It should be clearly understood that there was no question of any of the individuals delivered by Barcelona not being accepted in the exchange by the United States and the other American Republics. Our acceptance of individuals in an exchange does not, however, oblige us to transport those individuals on any specific vessel or to carry them to any specific destination. We do not propose to insist to the Spanish Government that Germans delivered in exchanges on Spanish territory must proceed to Germany. There is no reason why the German Government might not take them to Paris, to Marseilles or to any other place where it arranges for their reception. Furthermore if the German Government should wish some of its exchanges to leave Barcelona by train and others by vessel this Government would not be disposed to object to such an arrangement. It appears that for reasons best known to the German Government and assumably associated with its desire to obtain the protection of a hospital ship to Marseilles and hospital trains north from that port, that the Government preferred in this exchange to have all the exchangees depart from Barcelona simultaneously on one vessel.

The Department would be grateful if you would inform it as soon as possible if it is wrong in assuming that in any future exchanges of civilians which may take place on Spanish territory it may be [Page 802] possible to arrange with the Spanish authorities that the question of the destination of the exchangees be not raised provided the exchange takes place and concrete arrangements are made for the exchangees to leave Spanish territory within a reasonable period of time.39

  1. A central organization established at London to complete the administrative arrangements necessary to carry out repatriation of prisoners of war.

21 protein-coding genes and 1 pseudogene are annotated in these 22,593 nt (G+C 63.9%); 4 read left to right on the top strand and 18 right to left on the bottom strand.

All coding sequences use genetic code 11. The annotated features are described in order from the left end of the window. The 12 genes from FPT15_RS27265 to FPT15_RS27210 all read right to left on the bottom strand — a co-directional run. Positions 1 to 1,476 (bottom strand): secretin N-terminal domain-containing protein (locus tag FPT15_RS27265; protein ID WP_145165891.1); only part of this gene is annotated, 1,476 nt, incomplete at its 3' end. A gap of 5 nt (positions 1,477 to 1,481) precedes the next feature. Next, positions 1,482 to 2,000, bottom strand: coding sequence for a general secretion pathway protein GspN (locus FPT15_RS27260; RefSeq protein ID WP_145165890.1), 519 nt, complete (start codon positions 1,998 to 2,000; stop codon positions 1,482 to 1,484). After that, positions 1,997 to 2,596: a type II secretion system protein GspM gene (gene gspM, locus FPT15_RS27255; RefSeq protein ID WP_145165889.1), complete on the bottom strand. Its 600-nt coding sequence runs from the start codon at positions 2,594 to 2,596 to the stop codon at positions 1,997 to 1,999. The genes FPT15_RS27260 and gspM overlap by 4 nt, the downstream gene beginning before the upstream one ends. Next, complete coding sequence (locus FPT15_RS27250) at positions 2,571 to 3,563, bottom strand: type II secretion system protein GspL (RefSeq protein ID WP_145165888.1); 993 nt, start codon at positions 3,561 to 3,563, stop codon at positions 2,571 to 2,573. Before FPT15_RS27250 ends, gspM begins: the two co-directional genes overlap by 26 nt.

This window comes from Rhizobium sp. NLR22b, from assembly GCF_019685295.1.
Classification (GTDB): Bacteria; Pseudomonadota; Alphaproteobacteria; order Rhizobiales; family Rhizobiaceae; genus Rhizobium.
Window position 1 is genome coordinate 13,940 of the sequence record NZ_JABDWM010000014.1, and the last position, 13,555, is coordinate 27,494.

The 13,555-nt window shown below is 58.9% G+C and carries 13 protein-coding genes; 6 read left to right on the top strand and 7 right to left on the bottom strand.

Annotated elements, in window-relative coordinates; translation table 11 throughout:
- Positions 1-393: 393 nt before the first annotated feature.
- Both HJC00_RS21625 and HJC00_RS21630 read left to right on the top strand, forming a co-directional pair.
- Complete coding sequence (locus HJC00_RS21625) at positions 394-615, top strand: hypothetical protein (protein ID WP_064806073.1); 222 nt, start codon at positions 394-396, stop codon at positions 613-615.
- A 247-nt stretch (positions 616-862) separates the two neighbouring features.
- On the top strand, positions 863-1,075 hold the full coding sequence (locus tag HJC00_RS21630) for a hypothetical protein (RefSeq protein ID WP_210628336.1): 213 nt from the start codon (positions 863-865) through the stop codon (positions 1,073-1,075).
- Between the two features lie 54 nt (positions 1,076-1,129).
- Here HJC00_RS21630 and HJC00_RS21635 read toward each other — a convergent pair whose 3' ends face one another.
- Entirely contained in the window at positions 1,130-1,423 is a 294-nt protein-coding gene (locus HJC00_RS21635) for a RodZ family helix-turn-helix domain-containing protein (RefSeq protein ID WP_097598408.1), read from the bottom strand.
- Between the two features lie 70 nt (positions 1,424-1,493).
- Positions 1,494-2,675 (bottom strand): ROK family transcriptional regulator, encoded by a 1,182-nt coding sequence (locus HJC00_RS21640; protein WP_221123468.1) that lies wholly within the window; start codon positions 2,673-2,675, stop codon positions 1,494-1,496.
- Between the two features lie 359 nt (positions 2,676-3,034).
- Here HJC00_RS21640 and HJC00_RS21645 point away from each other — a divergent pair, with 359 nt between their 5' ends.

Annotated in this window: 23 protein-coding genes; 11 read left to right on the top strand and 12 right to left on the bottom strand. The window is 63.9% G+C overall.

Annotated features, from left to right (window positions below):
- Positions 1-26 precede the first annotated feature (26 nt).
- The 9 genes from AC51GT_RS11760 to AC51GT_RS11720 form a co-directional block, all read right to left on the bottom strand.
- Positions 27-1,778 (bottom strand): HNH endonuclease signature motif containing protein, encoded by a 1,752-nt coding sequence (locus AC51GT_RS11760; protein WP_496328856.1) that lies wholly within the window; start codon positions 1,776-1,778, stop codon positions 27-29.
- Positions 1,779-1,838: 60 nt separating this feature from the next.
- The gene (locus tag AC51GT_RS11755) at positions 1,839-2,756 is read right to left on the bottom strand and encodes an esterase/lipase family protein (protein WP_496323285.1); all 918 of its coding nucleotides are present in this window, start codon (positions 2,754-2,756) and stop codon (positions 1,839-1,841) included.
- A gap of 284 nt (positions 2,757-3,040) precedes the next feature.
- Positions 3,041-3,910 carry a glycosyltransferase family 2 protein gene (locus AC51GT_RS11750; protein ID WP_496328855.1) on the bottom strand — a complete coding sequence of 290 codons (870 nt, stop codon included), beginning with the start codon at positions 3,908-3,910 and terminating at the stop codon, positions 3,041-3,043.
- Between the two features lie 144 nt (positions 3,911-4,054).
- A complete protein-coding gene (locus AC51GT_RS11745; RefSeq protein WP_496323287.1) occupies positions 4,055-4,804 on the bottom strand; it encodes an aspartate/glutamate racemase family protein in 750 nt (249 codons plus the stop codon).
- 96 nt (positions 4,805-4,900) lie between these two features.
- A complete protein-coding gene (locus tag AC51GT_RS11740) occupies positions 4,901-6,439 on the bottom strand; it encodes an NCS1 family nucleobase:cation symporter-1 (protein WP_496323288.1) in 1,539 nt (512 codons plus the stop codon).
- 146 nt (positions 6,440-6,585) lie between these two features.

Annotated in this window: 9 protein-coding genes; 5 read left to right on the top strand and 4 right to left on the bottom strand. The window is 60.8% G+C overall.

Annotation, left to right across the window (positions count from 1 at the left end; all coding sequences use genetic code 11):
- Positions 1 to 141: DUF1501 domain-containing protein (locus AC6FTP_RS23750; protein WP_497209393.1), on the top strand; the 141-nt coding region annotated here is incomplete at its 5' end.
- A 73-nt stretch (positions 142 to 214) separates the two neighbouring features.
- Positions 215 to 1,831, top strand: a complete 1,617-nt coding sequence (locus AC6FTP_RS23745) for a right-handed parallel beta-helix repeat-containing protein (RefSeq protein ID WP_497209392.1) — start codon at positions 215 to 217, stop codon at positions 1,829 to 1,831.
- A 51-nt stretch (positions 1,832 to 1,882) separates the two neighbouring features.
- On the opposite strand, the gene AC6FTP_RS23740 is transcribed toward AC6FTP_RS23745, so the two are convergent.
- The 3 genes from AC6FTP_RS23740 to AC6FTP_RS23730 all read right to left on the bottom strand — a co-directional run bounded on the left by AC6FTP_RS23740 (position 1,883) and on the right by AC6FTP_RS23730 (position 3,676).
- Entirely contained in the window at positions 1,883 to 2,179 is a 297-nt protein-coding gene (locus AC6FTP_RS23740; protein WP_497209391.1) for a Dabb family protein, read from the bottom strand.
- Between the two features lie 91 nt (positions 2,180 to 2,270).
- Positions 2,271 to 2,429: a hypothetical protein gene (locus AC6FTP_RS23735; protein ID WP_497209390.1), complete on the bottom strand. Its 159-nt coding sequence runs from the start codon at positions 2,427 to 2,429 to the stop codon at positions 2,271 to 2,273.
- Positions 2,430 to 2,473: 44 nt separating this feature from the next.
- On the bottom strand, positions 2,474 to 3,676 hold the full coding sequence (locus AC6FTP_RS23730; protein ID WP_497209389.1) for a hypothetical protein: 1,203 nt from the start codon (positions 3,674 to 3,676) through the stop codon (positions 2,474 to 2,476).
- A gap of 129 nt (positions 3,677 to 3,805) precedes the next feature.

2. Not printed; in this telegram Ambassador Hayes indicated the desirability in future, in his opinion, to keep separate the exchanges of prisoners of war and civilians (711.62114 Sick/661).
  3. The German Government failed to deliver a number of civilians for exchange equal to the number of nationals of Western Hemisphere delivered in the May exchange on Spanish territory. (Telegram 1406 to Madrid; 711.62114 Sick/680g).
  4. Not printed; it transmitted instructions concerning disposition of nationals of the United States and the other American Republics approved by the Germans for exchange against a group of Germans from the United States contrary to the recommendations of this Government: (a) alien relatives of American citizens, and (b) persons bearing Latin American passports whose nationality had not yet been established (711.62114 Sick/598a). Ambassador Hayes reported, however, in his telegram of May 21 that no civilian repatriates were prevented from embarking on the Gripsholm.
  5. Not printed.
  6. In airgram A–268, June 21, 7 p.m., Ambassador Hayes assured the Department that the Spanish Government had not raised and was not expected to raise any question with respect to the destinations of civilian repatriates exchanged in Spain provided satisfactory arrangements were made for their prompt departure from the country (740.00115 European War 1939/6–2144).